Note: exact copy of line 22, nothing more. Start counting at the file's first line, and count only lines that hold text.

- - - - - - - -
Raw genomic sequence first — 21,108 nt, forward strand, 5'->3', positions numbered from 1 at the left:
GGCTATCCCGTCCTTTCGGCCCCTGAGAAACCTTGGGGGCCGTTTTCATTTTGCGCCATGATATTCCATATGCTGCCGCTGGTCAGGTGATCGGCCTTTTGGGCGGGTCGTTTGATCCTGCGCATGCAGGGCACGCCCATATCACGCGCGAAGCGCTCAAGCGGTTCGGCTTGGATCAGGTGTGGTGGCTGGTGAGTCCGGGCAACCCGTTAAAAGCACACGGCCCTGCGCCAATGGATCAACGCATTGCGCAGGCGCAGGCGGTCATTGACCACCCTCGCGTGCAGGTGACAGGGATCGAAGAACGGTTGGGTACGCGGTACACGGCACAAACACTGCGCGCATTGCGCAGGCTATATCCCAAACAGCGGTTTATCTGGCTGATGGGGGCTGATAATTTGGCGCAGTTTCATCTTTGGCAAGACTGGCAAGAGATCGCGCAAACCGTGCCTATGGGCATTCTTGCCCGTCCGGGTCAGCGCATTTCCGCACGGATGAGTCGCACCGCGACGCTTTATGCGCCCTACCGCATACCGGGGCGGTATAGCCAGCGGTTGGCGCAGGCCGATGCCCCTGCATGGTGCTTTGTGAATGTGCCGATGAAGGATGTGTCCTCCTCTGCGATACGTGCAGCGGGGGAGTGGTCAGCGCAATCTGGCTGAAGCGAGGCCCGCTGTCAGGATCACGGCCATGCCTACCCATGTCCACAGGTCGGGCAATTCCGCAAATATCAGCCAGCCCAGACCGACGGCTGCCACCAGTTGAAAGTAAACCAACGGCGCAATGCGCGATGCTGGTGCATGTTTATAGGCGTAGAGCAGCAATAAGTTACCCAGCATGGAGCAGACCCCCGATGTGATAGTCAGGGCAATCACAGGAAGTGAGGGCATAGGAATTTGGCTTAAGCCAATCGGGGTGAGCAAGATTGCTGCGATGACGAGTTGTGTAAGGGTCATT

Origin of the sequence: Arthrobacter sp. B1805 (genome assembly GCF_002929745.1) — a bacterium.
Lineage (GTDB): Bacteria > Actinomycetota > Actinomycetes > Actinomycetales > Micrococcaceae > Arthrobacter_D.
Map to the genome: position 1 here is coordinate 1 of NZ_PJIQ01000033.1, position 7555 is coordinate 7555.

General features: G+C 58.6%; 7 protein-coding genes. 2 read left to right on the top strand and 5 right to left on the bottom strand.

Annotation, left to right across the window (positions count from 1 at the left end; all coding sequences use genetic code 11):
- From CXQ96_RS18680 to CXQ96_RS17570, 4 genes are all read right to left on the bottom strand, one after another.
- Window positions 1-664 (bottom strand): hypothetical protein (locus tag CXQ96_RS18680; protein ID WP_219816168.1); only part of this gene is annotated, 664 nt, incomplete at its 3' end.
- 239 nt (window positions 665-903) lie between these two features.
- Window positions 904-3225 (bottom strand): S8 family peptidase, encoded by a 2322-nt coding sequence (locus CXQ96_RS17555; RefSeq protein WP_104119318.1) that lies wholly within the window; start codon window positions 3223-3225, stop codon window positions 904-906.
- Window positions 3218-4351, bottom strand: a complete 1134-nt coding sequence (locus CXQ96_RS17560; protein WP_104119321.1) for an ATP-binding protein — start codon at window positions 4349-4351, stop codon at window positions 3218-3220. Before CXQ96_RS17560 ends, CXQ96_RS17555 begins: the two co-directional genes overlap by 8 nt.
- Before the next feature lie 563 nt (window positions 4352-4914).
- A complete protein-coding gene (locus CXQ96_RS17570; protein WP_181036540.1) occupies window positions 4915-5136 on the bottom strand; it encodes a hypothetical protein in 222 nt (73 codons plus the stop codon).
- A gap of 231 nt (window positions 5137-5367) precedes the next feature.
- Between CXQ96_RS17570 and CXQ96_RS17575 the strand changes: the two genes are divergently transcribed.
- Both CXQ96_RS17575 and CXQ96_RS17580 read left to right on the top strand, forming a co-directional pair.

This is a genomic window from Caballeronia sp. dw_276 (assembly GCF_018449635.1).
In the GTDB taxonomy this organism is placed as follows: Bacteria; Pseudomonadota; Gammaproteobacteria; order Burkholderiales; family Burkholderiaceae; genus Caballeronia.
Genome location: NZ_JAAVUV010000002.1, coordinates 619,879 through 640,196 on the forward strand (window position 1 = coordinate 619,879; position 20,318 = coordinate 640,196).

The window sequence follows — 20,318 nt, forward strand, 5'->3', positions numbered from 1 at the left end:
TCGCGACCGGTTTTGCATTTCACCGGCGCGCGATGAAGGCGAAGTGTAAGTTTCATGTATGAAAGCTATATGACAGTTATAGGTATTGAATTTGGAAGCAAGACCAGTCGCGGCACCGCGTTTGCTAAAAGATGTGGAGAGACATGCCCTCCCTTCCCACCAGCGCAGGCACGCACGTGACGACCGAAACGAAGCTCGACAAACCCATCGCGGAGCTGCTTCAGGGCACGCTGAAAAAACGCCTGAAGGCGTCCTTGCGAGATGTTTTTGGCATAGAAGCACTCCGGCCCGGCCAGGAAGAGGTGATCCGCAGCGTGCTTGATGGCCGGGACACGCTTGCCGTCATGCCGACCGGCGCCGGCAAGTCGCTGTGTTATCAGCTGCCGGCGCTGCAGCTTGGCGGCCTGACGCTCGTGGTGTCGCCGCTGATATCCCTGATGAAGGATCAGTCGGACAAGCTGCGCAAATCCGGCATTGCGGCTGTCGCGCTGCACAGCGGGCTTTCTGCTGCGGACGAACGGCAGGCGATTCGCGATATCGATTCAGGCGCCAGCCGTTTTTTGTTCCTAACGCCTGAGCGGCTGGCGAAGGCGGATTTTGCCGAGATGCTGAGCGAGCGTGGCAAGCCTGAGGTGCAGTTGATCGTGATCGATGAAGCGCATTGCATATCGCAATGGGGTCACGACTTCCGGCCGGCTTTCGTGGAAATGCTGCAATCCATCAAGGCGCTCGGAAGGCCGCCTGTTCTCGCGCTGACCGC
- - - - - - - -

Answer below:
TCGCGACCGGTTTTGCATTTCACCGGCGCGCGATGAAGGCGAAGTGTAAGTTTCATGTATGAAAGCTATATGACAGTTATAGGTATTGAATTTGGAAGCAAGACCAGTCGCGGCACCGCGTTTGCTAAAAGATGTGGAGAGACATGCCCTCCCTTCCCACCAGCGCAGGCACGCACGTGACGACCGAAACGAAGCTCGACAAACCCATCGCGGAGCTGCTTCAGGGCACGCTGAAAAAACGCCTGAAGGCGTCCTTGCGAGATGTTTTTGGCATAGAAGCACTCCGGCCCGGCCAGGAAGAGGTGATCCGCAGCGTGCTTGATGGCCGGGACACGCTTGCCGTCATGCCGACCGGCGCCGGCAAGTCGCTGTGTTATCAGCTGCCGGCGCTGCAGCTTGGCGGCCTGACGCTCGTGGTGTCGCCGCTGATATCCCTGATGAAGGATCAGTCGGACAAGCTGCGCAAATCCGGCATTGCGGCTGTCGCGCTGCACAGCGGGCTTTCTGCTGCGGACGAACGGCAGGCGATTCGCGATATCGATTCAGGCGCCAGCCGTTTTTTGTTCCTAACGCCTGAGCGGCTGGCGAAGGCGGATTTTGCCGAGATGCTGAGCGAGCGTGGCAAGCCTGAGGTGCAGTTGATCGTGATCGATGAAGCGCATTGCATATCGCAATGGGGTCACGACTTCCGGCCGGCTTTCGTGGAAATGCTGCAATCCATCAAGGCGCTCGGAAGGCCGCCTGTTCTCGCGCTGACCGC